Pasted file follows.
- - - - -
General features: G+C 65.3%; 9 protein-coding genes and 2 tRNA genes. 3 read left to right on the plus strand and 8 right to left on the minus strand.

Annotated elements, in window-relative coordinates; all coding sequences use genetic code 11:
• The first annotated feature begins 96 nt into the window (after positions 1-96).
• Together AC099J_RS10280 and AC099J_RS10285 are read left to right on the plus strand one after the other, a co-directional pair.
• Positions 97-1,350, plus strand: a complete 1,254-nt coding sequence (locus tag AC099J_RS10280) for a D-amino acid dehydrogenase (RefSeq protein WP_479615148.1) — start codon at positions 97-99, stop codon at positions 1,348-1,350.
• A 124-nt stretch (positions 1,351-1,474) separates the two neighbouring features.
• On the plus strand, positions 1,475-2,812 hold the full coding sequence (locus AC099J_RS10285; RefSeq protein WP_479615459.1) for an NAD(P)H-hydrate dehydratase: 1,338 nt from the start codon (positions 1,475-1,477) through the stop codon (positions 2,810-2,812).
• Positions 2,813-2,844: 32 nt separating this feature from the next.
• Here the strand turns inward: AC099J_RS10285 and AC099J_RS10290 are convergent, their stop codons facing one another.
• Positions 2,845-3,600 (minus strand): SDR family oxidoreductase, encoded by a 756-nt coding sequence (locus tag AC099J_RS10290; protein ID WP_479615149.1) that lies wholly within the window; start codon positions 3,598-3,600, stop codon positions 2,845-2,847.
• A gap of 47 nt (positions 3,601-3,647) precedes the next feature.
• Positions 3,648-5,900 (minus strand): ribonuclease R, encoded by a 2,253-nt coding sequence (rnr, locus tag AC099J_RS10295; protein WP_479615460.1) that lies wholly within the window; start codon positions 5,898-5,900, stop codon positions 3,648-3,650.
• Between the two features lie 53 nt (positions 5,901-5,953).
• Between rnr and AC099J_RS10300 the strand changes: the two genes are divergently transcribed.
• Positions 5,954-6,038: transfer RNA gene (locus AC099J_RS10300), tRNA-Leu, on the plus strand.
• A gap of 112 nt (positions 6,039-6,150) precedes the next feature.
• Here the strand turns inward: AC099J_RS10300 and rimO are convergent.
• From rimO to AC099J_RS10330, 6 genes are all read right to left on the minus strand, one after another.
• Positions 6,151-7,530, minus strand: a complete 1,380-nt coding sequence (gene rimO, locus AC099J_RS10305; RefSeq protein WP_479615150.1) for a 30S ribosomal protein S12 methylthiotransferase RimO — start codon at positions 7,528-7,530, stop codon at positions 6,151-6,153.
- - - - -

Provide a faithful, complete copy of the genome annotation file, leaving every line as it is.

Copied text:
General features: G+C 65.3%; 9 protein-coding genes and 2 tRNA genes. 3 read left to right on the plus strand and 8 right to left on the minus strand.

Annotated elements, in window-relative coordinates; all coding sequences use genetic code 11:
• The first annotated feature begins 96 nt into the window (after positions 1-96).
• Together AC099J_RS10280 and AC099J_RS10285 are read left to right on the plus strand one after the other, a co-directional pair.
• Positions 97-1,350, plus strand: a complete 1,254-nt coding sequence (locus tag AC099J_RS10280) for a D-amino acid dehydrogenase (RefSeq protein WP_479615148.1) — start codon at positions 97-99, stop codon at positions 1,348-1,350.
• A 124-nt stretch (positions 1,351-1,474) separates the two neighbouring features.
• On the plus strand, positions 1,475-2,812 hold the full coding sequence (locus AC099J_RS10285; RefSeq protein WP_479615459.1) for an NAD(P)H-hydrate dehydratase: 1,338 nt from the start codon (positions 1,475-1,477) through the stop codon (positions 2,810-2,812).
• Positions 2,813-2,844: 32 nt separating this feature from the next.
• Here the strand turns inward: AC099J_RS10285 and AC099J_RS10290 are convergent, their stop codons facing one another.
• Positions 2,845-3,600 (minus strand): SDR family oxidoreductase, encoded by a 756-nt coding sequence (locus tag AC099J_RS10290; protein ID WP_479615149.1) that lies wholly within the window; start codon positions 3,598-3,600, stop codon positions 2,845-2,847.
• A gap of 47 nt (positions 3,601-3,647) precedes the next feature.
• Positions 3,648-5,900 (minus strand): ribonuclease R, encoded by a 2,253-nt coding sequence (rnr, locus tag AC099J_RS10295; protein WP_479615460.1) that lies wholly within the window; start codon positions 5,898-5,900, stop codon positions 3,648-3,650.
• Between the two features lie 53 nt (positions 5,901-5,953).
• Between rnr and AC099J_RS10300 the strand changes: the two genes are divergently transcribed.
• Positions 5,954-6,038: transfer RNA gene (locus AC099J_RS10300), tRNA-Leu, on the plus strand.
• A gap of 112 nt (positions 6,039-6,150) precedes the next feature.
• Here the strand turns inward: AC099J_RS10300 and rimO are convergent.
• From rimO to AC099J_RS10330, 6 genes are all read right to left on the minus strand, one after another.
• Positions 6,151-7,530, minus strand: a complete 1,380-nt coding sequence (gene rimO, locus AC099J_RS10305; RefSeq protein WP_479615150.1) for a 30S ribosomal protein S12 methylthiotransferase RimO — start codon at positions 7,528-7,530, stop codon at positions 6,151-6,153.